CBS just announced a partnership with Amazon's CustomFlix to offer custom-made ninety minute videos of clips from the CBS Evening News and 60 Minutes for $24.95. The service, “CBS News Archive” is in the obligatory beta—old media can do this too–but it's worth checking out. It looks like the coverage goes back to at least 2000, and you can watch “trailers” of the clips before you order.
I'd like to take a minute to point out how close to awesome this is. A searchable archive of television news footage? A long tail for TV news? But then, force consumers to wait for their footage to arrive in the mail, locked up in a DVD format you need to break the DMCA to extract. For 25 bucks.
Ooh. So close.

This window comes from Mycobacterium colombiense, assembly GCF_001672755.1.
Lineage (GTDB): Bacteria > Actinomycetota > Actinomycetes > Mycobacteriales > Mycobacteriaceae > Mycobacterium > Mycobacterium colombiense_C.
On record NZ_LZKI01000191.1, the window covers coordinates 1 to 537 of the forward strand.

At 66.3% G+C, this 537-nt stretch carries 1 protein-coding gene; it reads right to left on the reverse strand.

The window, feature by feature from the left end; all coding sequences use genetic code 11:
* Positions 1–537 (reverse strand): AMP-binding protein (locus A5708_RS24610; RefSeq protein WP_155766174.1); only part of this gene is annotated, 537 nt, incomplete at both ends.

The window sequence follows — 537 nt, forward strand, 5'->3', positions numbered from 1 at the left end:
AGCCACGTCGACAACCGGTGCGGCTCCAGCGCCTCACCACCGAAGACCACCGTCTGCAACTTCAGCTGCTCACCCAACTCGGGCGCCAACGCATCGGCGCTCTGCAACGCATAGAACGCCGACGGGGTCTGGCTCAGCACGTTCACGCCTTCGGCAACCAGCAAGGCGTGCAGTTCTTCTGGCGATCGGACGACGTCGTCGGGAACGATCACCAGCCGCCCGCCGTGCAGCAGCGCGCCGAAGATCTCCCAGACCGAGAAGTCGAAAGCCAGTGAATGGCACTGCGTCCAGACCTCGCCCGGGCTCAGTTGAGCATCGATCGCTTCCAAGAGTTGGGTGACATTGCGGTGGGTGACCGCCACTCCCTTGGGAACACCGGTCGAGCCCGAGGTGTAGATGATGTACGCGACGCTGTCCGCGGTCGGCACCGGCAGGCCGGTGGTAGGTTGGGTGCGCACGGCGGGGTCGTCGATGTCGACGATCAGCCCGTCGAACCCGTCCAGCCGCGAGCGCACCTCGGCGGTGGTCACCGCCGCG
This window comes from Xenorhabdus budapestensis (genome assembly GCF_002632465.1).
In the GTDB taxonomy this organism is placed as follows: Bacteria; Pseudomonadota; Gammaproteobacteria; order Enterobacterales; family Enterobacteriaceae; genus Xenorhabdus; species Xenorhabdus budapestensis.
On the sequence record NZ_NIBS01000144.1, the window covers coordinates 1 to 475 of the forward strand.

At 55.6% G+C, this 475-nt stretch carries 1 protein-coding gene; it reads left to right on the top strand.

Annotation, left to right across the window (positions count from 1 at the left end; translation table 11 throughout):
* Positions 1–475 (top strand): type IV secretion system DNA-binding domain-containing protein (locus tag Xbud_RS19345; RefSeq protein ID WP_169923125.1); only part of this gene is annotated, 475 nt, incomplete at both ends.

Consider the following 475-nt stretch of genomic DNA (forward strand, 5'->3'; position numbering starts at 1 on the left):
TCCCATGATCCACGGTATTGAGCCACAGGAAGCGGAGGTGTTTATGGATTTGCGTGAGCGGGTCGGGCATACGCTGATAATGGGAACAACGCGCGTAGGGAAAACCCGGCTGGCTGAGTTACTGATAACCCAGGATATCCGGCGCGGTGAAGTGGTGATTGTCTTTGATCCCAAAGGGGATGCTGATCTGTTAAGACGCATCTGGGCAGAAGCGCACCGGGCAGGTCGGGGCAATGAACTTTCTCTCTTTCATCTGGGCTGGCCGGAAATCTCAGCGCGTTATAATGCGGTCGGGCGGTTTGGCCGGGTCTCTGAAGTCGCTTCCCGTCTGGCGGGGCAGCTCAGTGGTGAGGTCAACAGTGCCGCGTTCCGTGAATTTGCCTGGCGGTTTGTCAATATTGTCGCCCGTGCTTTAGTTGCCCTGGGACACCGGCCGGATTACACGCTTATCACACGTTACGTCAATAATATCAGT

Maybe there's consumer demand for this, only time will tell. Personally, I have my doubts. At the very least, props to CBS for experimenting with a new revenue model, rather than riding existing business models off of various legislative cliffs.
Of course, the timing is convenient. In all the hubbub over net neutrality many have forgotten that the Senate Telecom bill, S. 2686 still contains both the audio and video broadcast flag. The video broadcast flag contains an exception for “news and public affairs programming whose primary economic value is timeliness,” ostensibly because the ability to excerpt and share news is important to civic discourse. Perhaps more importantly, the networks hadn't made any compelling argument as to how they'd make money off old news and public affairs broadcasts. That is, there's no obvious business model that would be threatened by allowing individuals to record and distribute excerpts of TV news footage.
Which is to say, just keep an eye on that news and public affairs exception.